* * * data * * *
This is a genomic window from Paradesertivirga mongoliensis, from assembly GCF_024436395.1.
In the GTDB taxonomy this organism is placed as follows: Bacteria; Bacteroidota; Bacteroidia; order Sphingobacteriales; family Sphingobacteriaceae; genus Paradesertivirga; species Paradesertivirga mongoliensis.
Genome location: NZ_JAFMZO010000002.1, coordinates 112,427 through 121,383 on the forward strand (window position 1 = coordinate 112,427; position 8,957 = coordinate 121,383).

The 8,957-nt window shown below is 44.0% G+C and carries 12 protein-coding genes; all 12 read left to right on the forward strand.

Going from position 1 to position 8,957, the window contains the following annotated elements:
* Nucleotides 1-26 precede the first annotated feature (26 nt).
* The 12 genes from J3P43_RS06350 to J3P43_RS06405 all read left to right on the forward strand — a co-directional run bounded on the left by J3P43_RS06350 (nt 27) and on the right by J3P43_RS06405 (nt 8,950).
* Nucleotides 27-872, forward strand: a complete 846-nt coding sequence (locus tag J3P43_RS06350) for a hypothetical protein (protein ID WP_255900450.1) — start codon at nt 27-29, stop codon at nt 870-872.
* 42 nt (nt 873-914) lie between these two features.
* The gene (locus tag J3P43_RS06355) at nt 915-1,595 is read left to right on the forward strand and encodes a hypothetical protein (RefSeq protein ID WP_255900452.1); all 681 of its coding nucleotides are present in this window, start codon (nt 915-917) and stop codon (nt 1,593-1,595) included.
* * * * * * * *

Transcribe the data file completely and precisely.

This is a genomic window from Paradesertivirga mongoliensis, from assembly GCF_024436395.1.
In the GTDB taxonomy this organism is placed as follows: Bacteria; Bacteroidota; Bacteroidia; order Sphingobacteriales; family Sphingobacteriaceae; genus Paradesertivirga; species Paradesertivirga mongoliensis.
Genome location: NZ_JAFMZO010000002.1, coordinates 112,427 through 121,383 on the forward strand (window position 1 = coordinate 112,427; position 8,957 = coordinate 121,383).

The 8,957-nt window shown below is 44.0% G+C and carries 12 protein-coding genes; all 12 read left to right on the forward strand.

Going from position 1 to position 8,957, the window contains the following annotated elements:
* Nucleotides 1-26 precede the first annotated feature (26 nt).
* The 12 genes from J3P43_RS06350 to J3P43_RS06405 all read left to right on the forward strand — a co-directional run bounded on the left by J3P43_RS06350 (nt 27) and on the right by J3P43_RS06405 (nt 8,950).
* Nucleotides 27-872, forward strand: a complete 846-nt coding sequence (locus tag J3P43_RS06350) for a hypothetical protein (protein ID WP_255900450.1) — start codon at nt 27-29, stop codon at nt 870-872.
* 42 nt (nt 873-914) lie between these two features.
* The gene (locus tag J3P43_RS06355) at nt 915-1,595 is read left to right on the forward strand and encodes a hypothetical protein (RefSeq protein ID WP_255900452.1); all 681 of its coding nucleotides are present in this window, start codon (nt 915-917) and stop codon (nt 1,593-1,595) included.